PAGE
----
Special Research Articles

Deep Impact: Excavating Comet Tempel 1

Science  14 Oct 2005:
Vol. 310, Issue 5746, pp. 258-264
DOI: 10.1126/science.1118923

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Abstract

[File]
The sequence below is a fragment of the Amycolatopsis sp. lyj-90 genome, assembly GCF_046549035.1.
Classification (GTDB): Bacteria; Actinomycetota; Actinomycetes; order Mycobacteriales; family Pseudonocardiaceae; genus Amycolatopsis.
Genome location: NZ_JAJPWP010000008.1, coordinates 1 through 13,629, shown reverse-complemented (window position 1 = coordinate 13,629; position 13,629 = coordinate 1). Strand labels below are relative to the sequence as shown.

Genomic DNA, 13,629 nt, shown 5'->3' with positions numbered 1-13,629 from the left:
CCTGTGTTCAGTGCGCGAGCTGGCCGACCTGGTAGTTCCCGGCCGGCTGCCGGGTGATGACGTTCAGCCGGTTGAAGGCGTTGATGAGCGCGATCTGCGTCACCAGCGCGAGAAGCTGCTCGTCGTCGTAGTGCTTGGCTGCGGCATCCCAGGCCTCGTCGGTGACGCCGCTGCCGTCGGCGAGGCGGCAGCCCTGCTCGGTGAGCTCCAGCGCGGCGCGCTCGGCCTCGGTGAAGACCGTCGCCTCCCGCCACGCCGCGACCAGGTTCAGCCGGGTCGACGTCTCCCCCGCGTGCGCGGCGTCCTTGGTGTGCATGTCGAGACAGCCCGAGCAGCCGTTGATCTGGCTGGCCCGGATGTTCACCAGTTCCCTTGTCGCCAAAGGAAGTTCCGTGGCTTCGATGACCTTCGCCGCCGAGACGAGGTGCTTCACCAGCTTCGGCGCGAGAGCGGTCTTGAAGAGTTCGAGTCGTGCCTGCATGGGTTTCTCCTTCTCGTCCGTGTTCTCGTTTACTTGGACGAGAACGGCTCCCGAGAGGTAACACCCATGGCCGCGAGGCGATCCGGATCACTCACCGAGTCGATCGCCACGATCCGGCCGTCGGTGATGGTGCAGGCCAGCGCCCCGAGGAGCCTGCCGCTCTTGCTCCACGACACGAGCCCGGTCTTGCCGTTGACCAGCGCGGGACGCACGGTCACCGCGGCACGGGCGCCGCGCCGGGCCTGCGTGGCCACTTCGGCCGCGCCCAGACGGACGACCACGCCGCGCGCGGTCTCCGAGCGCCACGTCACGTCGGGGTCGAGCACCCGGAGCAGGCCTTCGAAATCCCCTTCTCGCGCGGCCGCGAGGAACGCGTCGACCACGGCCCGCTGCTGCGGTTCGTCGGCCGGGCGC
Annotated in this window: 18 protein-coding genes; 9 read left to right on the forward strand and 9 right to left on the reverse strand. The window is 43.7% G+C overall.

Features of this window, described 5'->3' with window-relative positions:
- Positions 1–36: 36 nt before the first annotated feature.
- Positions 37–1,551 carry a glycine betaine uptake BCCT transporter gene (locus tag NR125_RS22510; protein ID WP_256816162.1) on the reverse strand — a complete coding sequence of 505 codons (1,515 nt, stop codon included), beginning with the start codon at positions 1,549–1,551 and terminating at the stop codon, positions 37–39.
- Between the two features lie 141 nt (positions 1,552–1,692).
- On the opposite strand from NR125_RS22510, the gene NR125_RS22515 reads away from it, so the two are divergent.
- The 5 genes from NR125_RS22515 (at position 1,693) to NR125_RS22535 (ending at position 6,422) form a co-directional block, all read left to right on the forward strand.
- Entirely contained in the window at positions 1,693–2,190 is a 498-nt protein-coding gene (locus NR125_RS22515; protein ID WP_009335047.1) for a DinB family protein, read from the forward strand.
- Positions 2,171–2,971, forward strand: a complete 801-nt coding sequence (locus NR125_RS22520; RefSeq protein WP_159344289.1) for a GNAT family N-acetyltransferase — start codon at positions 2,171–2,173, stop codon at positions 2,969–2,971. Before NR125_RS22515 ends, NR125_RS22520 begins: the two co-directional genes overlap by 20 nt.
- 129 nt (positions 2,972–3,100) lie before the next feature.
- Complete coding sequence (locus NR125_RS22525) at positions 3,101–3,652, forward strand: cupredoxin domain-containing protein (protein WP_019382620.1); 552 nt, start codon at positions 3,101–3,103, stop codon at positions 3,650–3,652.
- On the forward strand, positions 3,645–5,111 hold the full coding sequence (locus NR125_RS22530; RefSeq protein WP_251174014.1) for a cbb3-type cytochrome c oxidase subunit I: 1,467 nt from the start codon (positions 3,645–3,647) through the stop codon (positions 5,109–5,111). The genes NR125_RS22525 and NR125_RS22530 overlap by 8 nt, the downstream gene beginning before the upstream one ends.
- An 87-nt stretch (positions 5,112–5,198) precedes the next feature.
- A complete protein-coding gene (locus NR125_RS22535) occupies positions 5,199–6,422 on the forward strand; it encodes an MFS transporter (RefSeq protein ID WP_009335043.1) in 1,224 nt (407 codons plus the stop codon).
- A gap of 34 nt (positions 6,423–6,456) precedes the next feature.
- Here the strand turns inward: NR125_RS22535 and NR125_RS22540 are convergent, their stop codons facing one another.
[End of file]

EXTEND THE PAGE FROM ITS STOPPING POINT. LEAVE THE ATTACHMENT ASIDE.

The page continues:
Deep Impact collided with comet Tempel 1, excavating a crater controlled by gravity. The comet's outer layer is composed of 1- to 100-micrometer fine particles with negligible strength (<65 pascals). Local gravitational field and average nucleus density (600 kilograms per cubic meter) are estimated from ejecta fallback. Initial ejecta were hot (>1000 kelvins). A large increase in organic material occurred during and after the event, with smaller changes in carbon dioxide relative to water. On approach, the spacecraft observed frequent natural outbursts, a mean radius of 3.0 ± 0.1 kilometers, smooth and rough terrain, scarps, and impact craters. A thermal map indicates a surface in equilibrium with sunlight.

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